Movie Review: “Autumn Blood”


You don’t realize just how much information a film can get across visually until you stumble across one that has virtually no dialogue, nothing but images — archetypal characters and situations — to tell its story.
“Autumn Blood” is such a film, an odd, unpleasant 2011 thriller from Austria only now earning limited U.S. release. It’s a reminder of why so few filmmakers experiment with visual-only storytelling. It’s hard to pull off.
On an Alpine farm, a girl (Sophie Lowe) and her brother (Maximilian Harnisch) live with their mother, milk their cows and enjoy their remote lives. The only unpleasantness they deal with comes from assorted brutish men in the town below. As the girl blossoms into a nubile teen, their interest turns creepy and violent.
Our introduction to this world came when the kids were younger. Their father dashed off to confront the mayor (veteran character actor Peter Stormare) over something to do with the kids’ mother. No words were exchanged. Gunshots were, and dad was killed.
When mom dies, years later, the kids are afraid to tell anyone. The girl, it quickly turns out, has the most to fear. First one then others from the village figure out Mom’s not around, and rape the girl.
And when a social worker shows up asking questions, snooping around, those thugs figure they’d better get rid of the victim and the witness.
The unfortunately-named Markus Blunder, a veteran cinematographer and second-unit director, took the helm here, and the pretty pictures show that pictorial touch. Few films shot in this lovely setting make it to America, and “Autumn Blood” is nothing if not stark and beautiful.
The setting, clothing, characters and farm implements are (mostly) European. The characters speak English and one villain drives a new Ford pick-up. So this version of a classic “Straw Dogs” set up — cruel yokels hunting the hapless and helpless — is indeterminate in terms of locale. The Butcher, The Hunter, The Mayor, they are EveryCreep, man as greedy abuser — violent, sex-crazed gun nuts.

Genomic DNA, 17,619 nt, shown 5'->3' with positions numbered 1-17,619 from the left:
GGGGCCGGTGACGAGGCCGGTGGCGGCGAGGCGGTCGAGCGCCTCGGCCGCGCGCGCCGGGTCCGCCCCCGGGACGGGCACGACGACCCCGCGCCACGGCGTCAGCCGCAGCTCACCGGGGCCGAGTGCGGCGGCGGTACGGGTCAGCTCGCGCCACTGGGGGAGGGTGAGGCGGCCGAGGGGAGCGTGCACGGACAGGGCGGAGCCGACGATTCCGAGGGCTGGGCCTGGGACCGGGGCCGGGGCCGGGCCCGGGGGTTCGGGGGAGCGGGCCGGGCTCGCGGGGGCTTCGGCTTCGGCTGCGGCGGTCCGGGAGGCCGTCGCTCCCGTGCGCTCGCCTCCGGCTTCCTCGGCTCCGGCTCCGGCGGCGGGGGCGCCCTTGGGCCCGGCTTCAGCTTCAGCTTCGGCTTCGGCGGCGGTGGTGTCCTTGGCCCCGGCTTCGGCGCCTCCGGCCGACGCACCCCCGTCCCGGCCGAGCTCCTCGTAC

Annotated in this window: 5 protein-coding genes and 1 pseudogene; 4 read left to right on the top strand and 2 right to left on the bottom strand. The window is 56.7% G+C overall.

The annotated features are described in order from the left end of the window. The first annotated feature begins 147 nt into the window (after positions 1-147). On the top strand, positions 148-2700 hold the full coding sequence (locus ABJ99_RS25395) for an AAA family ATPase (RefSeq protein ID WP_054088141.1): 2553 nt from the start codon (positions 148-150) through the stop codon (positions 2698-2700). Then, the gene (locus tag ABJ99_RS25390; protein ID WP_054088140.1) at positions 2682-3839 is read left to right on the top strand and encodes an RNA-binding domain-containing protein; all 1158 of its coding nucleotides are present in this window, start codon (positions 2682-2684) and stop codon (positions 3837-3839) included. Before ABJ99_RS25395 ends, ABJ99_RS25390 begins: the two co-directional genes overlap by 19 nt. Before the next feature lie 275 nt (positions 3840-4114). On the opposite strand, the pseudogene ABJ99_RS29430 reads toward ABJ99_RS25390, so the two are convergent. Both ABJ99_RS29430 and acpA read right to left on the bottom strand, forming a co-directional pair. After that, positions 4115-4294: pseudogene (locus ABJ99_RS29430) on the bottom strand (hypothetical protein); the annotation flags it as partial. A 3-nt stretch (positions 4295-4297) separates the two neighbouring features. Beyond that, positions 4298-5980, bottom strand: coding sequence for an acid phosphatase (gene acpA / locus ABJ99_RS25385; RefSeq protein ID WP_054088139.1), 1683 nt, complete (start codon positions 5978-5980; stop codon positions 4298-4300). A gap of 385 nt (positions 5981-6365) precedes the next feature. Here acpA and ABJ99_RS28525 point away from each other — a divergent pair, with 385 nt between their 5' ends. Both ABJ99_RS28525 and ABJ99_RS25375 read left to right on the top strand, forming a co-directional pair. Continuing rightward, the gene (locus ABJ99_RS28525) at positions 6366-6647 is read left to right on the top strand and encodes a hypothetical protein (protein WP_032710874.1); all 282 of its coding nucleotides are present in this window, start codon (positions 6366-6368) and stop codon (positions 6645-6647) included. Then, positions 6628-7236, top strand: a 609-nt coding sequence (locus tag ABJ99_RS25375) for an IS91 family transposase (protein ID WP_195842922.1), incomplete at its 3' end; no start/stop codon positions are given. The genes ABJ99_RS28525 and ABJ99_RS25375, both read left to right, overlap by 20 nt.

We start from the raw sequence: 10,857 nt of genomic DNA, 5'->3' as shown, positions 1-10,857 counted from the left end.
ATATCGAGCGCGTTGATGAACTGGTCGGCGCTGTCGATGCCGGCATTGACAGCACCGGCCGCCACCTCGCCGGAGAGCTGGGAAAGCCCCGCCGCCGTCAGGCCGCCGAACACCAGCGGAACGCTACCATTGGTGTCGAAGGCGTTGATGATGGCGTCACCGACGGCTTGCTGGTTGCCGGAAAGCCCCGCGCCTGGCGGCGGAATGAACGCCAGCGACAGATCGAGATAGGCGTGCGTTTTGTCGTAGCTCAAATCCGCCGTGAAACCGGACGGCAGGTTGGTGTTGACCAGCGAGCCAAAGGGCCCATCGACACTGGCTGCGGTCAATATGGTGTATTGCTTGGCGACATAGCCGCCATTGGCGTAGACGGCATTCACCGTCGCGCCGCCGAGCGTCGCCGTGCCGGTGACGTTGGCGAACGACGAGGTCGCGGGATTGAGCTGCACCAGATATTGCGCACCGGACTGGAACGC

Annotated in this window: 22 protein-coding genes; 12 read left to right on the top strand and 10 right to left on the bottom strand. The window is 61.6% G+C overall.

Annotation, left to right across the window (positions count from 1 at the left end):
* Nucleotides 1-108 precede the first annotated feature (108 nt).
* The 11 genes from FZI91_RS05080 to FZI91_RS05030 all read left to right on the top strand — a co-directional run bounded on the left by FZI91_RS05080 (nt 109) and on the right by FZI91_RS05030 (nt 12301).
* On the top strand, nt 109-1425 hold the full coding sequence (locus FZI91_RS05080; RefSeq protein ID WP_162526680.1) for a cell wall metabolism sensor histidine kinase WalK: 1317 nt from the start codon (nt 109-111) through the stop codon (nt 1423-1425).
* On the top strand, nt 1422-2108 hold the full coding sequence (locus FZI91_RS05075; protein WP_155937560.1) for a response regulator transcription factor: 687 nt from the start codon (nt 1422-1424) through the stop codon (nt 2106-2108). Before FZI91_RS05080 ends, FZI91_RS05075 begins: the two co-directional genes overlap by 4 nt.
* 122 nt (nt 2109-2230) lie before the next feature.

Blunder doesn’t totally botch the pursuit of the kids, but the script makes the little boy maddeningly, melodramatically inept and keeps finding excuses for the teen girl to take her clothes off.
Which adds up to “Autumn Blood” only earning limited release three years after it was finished.
MPAA Rating: R for violence including rape, and nudity
Cast: Sophie Lowe, Peter Stormare, Maximilian Harnisch
Credits: Directed by Markus Blunder, written by Stephen T. Barton, Markus Blunder. An Arc Entertainment release.
Running time: 1:40

About Roger Moore

Movie Critic, formerly with McClatchy-Tribune News Service, Orlando Sentinel, published in Spin Magazine, The World and now published here, Orlando Magazine, Autoweek Magazine
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